Lijia Zhang is a factory-worker-turned writer, journalist, social commentator and TV talk show host.  Her articles have appeared in many international publications, including The Independent, The Observer, The Newstatesman, Far Eastern Economic Review, South China Morning Post, Japan Times, Newsweek, Asian Wall Street Journal and New York Times.  She is a recipient of the prestigious International Writers’ Programe at University of Iowa in 2009.  She is a regular speaker on the BBC, Channel 4, CNN and National Public Radio in America.

Nov. 17

*Title to be determined*

Saul Thomas

Anthropology, University of Chicago

Dec. 1

*Title to be determined*

Professor Yue Zhang

Political Science, University of Illinois at Chicago

The workshop meets on alternative Tuesdays 4:00-5:40pm at Pick Lounge, 5828 South University Avenue. Papers or abstracts are typically available on our website http://cas.uchicago.edu/workshops/eastasia/. Questions and comments should be directly addressed to the coordinator Jean Yen-chun Lin at jeanlin@uchicago.edu.

Faculty Sponsors

Dali Yang, political science, daliyang@uchicago.edu, Cheol-Sung Lee, sociology, chslee@uchicago.edu, (on leave) Dingxin Zhao, sociology, dzhao@uchicago.edu

March 30, 2009
by campus
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Spring Quarter Schedule

EAST ASIA WORKSHOP: POLITICS, ECONOMY & SOCIETY

Spring 2009 Workshop Schedule

Apr 7

Global interdependence and China’s political-economic future

Frank Fang

Institutional Economics Center

Apr 21

Legal Reform in Northeast Asia

Tom Ginsburg

Law School, University of  Chicago

May 5

“Safeguarding the Spiritual Homeland”: the Crisis Rhetoric in the
Launch of China’s “Cultural Heritage Day”

Xueting Liu

Sociology, Peking University, China

May 19

Historical Writings, Genres and Social Reality in Imperial China

Ming-ke Wang

Institute of History and Philology, Academia Sinica

May 26 (extra session)

An Institutional Analysis of the Rising of China’s House Church: 1978-2008

Jianghua Yang

Sociology, People’s University, China

Jun 2

Depoliticizing of Frontier in Republican China, 1930-1949

Liping Wang

Sociology, University of Chicago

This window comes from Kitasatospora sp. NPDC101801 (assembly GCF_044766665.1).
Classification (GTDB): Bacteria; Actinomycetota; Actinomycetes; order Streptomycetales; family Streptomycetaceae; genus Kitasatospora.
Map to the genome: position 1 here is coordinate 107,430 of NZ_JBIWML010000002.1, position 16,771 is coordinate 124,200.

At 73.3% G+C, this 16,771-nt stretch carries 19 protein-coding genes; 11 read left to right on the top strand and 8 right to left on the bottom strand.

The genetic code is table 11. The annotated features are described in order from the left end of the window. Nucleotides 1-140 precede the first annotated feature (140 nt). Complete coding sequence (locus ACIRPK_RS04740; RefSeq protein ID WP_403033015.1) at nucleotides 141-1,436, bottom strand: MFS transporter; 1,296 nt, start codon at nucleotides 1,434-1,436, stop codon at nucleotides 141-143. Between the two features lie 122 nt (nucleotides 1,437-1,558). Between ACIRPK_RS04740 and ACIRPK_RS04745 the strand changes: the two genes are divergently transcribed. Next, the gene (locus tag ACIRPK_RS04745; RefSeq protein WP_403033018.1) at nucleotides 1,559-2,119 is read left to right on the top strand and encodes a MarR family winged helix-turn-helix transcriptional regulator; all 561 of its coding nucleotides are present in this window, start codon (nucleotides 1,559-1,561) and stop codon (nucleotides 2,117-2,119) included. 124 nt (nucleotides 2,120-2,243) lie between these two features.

The workshop meets on alternative Tuesdays 4:00-5:40pm at Pick Lunge, 5828 South University Avenue. Papers or abstracts are typically available on our website http://cas.uchicago.edu/workshops/eastasia/. Questions and comments should be directly addressed to the coordinator Geng Tian at gengtian@uchicago.edu or Jean Y. Lin at jeanlin@uchicago.edu.

Faculty Sponsors

Dali Yang, political science, daliyang@uchicago.edu Dingxin Zhao, sociology, dzhao@uchicago.edu

January 12, 2009
by campus
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Official Winter Schedule

EAST ASIA WORKSHOP: POLITICS, ECONOMY & SOCIETY

Winter 2009 Workshop Schedule

Jan 13

Interstate Relations and China’s Unification in 221 BCE

Dingxin Zhao

Sociology, University of Chicago

Jan 27

Career incentives and political control under authoritarianism: Explaining the political fortunes of subnational leaders in China

Yumin Sheng

Political Science, Wayne State University

Feb 10

The Demagogical Regime and the State-instituted Movement

Shizheng Feng

Sociology, People’s University, China and visiting scholar at University of California, Irvine

Feb 24

The takeover of Manchurian industries: geopolitics, economic planning and the rise of developmental state, 1942-1952

Hai Zhao

History, University of Chicago

Mar 10

When Taiwanese NGOs Meet Chinese NGOs: Networking or Antagonism

Teh-chang Lin

Institute of Mainland China Studies, National Sun Yat-sen University

The workshop meets on alternative Tuesdays 4:00-5:40pm at Pick Lunge, 5828 South University Avenue. Papers or abstracts are typically available on our website http://cas.uchicago.edu/workshops/eastasia/ .Questions and comments should be directly addressed to the coordinator Geng Tian at gengtian@uchicago.edu or Jean Lin at jeanlin@uchicago.edu.

Faculty Sponsors

Dali Yang, political science, daliyang@uchicago.edu Dingxin Zhao, sociology, dzhao@uchicago.edu